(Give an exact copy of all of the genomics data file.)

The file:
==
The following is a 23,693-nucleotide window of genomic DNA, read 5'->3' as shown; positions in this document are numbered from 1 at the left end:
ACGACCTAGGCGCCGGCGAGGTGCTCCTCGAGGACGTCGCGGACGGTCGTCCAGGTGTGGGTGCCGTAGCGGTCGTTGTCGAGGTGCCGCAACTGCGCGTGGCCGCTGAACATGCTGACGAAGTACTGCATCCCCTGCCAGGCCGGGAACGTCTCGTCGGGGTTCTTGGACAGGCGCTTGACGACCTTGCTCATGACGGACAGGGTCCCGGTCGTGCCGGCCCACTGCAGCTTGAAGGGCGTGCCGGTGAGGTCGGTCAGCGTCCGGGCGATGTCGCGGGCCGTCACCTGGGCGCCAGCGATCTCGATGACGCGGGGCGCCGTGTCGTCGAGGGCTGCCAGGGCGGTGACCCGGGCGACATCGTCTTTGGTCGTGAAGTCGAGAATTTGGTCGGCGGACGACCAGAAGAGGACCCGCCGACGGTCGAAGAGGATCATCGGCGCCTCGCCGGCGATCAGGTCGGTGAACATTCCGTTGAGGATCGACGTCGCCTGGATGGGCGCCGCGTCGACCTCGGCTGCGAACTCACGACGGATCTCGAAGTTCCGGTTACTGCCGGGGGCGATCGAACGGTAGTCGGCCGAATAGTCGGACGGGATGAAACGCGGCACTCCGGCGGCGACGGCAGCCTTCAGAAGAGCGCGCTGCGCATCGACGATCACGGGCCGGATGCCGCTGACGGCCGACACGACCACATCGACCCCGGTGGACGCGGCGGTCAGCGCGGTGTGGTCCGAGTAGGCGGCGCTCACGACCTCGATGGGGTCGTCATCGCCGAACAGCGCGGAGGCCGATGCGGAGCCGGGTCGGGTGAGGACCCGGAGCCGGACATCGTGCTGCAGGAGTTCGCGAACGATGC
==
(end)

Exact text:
The following is a 23,693-nucleotide window of genomic DNA, read 5'->3' as shown; positions in this document are numbered from 1 at the left end:
ACGACCTAGGCGCCGGCGAGGTGCTCCTCGAGGACGTCGCGGACGGTCGTCCAGGTGTGGGTGCCGTAGCGGTCGTTGTCGAGGTGCCGCAACTGCGCGTGGCCGCTGAACATGCTGACGAAGTACTGCATCCCCTGCCAGGCCGGGAACGTCTCGTCGGGGTTCTTGGACAGGCGCTTGACGACCTTGCTCATGACGGACAGGGTCCCGGTCGTGCCGGCCCACTGCAGCTTGAAGGGCGTGCCGGTGAGGTCGGTCAGCGTCCGGGCGATGTCGCGGGCCGTCACCTGGGCGCCAGCGATCTCGATGACGCGGGGCGCCGTGTCGTCGAGGGCTGCCAGGGCGGTGACCCGGGCGACATCGTCTTTGGTCGTGAAGTCGAGAATTTGGTCGGCGGACGACCAGAAGAGGACCCGCCGACGGTCGAAGAGGATCATCGGCGCCTCGCCGGCGATCAGGTCGGTGAACATTCCGTTGAGGATCGACGTCGCCTGGATGGGCGCCGCGTCGACCTCGGCTGCGAACTCACGACGGATCTCGAAGTTCCGGTTACTGCCGGGGGCGATCGAACGGTAGTCGGCCGAATAGTCGGACGGGATGAAACGCGGCACTCCGGCGGCGACGGCAGCCTTCAGAAGAGCGCGCTGCGCATCGACGATCACGGGCCGGATGCCGCTGACGGCCGACACGACCACATCGACCCCGGTGGACGCGGCGGTCAGCGCGGTGTGGTCCGAGTAGGCGGCGCTCACGACCTCGATGGGGTCGTCATCGCCGAACAGCGCGGAGGCCGATGCGGAGCCGGGTCGGGTGAGGACCCGGAGCCGGACATCGTGCTGCAGGAGTTCGCGAACGATGC